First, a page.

Plaintiff asserts as error on this appeal the giving by the trial court of certain instructions to the jury. In substance, plaintiff contends the trial court committed reversible error in each of two basic particulars. He contends that it was reversible error to submit to the jury the issue of contributory negligence on the part of the plaintiff, and that it was reversible error to submit to the jury the issue regarding the giving of an audible signal.
In paragraph IV of his amended complaint, plaintiff alleges, as specifications of negligence on the part of defendant, inter alia, the following:
'C. In failing to sound his horn or give any warning to the plaintiff that this defendant was attempting to pass the plaintiff. 'D. In violating Section 39-7,109 of the Revised Statutes of Nebraska, Reissue of Vol. III, 1960, which Section and statute was in full force and effect on April 11, 1961.'
The statutory provision thus invoked reads as follows:
'39-7,109. Overtaking and passing vehicles; general rules. The following rules shall govern the overtaking and passing of vehicles proceeding in the same direction, subject to those limitations, specifications, and special rules hereinafter stated: (a) The driver of a vehicle overtaking another vehicle proceeding in the same direction shall pass to the left thereof at a safe distance and shall not again drive to the right of the roadway until safely clear of the overtaken vehicle; (b) except when overtaking and passing on the right is permitted, the driver of an overtaken vehicle shall give way to the right in favor of the overtaking vehicle on audible signal, and shall not increase the speed of his vehicle until completely passed by the overtaking vehicle.'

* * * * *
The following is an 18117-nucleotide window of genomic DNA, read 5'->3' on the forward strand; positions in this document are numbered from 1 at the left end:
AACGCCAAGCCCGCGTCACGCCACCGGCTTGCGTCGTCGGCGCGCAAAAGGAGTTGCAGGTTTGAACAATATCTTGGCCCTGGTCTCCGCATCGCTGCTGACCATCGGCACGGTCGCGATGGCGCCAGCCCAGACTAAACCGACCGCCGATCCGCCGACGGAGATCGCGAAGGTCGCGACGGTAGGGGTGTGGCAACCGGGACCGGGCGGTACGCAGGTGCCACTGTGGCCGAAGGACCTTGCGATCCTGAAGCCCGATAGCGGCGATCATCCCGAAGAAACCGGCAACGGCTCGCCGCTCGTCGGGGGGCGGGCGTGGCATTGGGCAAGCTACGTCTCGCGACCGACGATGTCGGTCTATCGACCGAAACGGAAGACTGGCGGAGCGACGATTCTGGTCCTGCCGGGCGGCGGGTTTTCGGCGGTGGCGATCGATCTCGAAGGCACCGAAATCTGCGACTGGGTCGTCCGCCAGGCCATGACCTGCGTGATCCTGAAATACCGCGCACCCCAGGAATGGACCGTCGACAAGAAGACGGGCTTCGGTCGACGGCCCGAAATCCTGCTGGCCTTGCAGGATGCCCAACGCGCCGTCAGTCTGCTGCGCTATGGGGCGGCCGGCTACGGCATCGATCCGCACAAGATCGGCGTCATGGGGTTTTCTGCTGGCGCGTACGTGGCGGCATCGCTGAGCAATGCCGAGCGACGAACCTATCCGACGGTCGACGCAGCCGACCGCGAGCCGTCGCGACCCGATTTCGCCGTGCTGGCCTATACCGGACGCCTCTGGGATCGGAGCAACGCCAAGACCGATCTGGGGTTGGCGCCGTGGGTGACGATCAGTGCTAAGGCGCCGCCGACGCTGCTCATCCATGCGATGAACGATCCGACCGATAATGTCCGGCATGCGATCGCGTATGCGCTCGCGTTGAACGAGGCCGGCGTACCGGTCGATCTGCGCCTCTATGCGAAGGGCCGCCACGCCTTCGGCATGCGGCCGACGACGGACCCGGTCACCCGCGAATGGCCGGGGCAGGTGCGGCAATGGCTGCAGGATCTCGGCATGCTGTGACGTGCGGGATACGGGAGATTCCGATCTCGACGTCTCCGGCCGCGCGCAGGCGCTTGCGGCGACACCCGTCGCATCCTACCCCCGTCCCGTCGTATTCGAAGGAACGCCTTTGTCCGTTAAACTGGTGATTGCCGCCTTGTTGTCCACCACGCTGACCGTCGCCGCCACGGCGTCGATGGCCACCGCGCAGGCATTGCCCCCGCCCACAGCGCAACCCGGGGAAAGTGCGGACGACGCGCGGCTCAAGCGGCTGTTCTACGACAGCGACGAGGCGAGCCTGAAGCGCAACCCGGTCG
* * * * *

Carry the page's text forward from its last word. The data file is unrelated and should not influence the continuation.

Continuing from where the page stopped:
Concerning this issue, the jury was instructed in the following language:
'You are instructed that the statutes of the State of Nebraska applying to this case are, in substance, as follows: (B) Except when overtaking and passing on the right is permitted, the driver of an overtaken vehicle shall give way to the right in favor of the overtaking vehicle on audible signal, and shall not increase the speed of his vehicle until completely passed by the overtaking vehicle. 'I have read to you the statute relating to the giving of an audible signal when overtaking or passing a motor vehicle. The duty to give such an audible signal is not an absolute one. Violation of this statute if you so find by a preponderance of the evidence, is not negligence in itself but is to be considered by you together with all of the other evidence in the case in determining whether or not under the circumstances of the case before you the driver should have given an audible signal. The duty of the operator of a motor vehicle to audibly signal depends upon the circumstances of the case. It is for you to determine under the circumstances of this case whether the defendant should have given an audible signal if you find by a preponderance of the evidence such signal was not given.'